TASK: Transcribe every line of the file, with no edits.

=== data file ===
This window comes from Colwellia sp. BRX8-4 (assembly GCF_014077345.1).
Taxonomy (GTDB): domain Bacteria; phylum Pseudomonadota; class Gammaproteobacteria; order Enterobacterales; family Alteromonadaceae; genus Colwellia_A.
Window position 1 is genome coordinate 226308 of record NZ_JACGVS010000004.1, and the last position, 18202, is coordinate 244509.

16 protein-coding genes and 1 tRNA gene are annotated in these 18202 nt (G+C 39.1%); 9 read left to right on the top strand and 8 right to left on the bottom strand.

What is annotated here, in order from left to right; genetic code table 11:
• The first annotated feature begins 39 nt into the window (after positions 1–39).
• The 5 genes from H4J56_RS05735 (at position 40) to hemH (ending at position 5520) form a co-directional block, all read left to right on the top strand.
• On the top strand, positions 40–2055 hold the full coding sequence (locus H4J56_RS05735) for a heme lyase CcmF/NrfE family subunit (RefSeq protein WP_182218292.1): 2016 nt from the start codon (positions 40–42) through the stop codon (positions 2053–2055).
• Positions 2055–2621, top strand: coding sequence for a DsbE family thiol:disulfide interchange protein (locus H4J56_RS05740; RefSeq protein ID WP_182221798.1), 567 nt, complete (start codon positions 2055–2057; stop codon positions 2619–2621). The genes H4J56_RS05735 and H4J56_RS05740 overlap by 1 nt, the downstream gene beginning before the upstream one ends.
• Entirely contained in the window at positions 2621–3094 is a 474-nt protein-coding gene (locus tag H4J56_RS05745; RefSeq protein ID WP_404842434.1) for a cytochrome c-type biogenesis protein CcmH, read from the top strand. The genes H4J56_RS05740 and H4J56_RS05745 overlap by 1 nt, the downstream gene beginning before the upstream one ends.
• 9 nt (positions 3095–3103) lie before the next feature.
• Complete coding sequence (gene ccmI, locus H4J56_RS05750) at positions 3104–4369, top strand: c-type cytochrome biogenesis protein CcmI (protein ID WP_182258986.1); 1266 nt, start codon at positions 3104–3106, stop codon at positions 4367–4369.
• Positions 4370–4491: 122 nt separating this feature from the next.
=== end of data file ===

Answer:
This window comes from Colwellia sp. BRX8-4 (assembly GCF_014077345.1).
Taxonomy (GTDB): domain Bacteria; phylum Pseudomonadota; class Gammaproteobacteria; order Enterobacterales; family Alteromonadaceae; genus Colwellia_A.
Window position 1 is genome coordinate 226308 of record NZ_JACGVS010000004.1, and the last position, 18202, is coordinate 244509.

16 protein-coding genes and 1 tRNA gene are annotated in these 18202 nt (G+C 39.1%); 9 read left to right on the top strand and 8 right to left on the bottom strand.

What is annotated here, in order from left to right; genetic code table 11:
• The first annotated feature begins 39 nt into the window (after positions 1–39).
• The 5 genes from H4J56_RS05735 (at position 40) to hemH (ending at position 5520) form a co-directional block, all read left to right on the top strand.
• On the top strand, positions 40–2055 hold the full coding sequence (locus H4J56_RS05735) for a heme lyase CcmF/NrfE family subunit (RefSeq protein WP_182218292.1): 2016 nt from the start codon (positions 40–42) through the stop codon (positions 2053–2055).
• Positions 2055–2621, top strand: coding sequence for a DsbE family thiol:disulfide interchange protein (locus H4J56_RS05740; RefSeq protein ID WP_182221798.1), 567 nt, complete (start codon positions 2055–2057; stop codon positions 2619–2621). The genes H4J56_RS05735 and H4J56_RS05740 overlap by 1 nt, the downstream gene beginning before the upstream one ends.
• Entirely contained in the window at positions 2621–3094 is a 474-nt protein-coding gene (locus tag H4J56_RS05745; RefSeq protein ID WP_404842434.1) for a cytochrome c-type biogenesis protein CcmH, read from the top strand. The genes H4J56_RS05740 and H4J56_RS05745 overlap by 1 nt, the downstream gene beginning before the upstream one ends.
• 9 nt (positions 3095–3103) lie before the next feature.
• Complete coding sequence (gene ccmI, locus H4J56_RS05750) at positions 3104–4369, top strand: c-type cytochrome biogenesis protein CcmI (protein ID WP_182258986.1); 1266 nt, start codon at positions 3104–3106, stop codon at positions 4367–4369.
• Positions 4370–4491: 122 nt separating this feature from the next.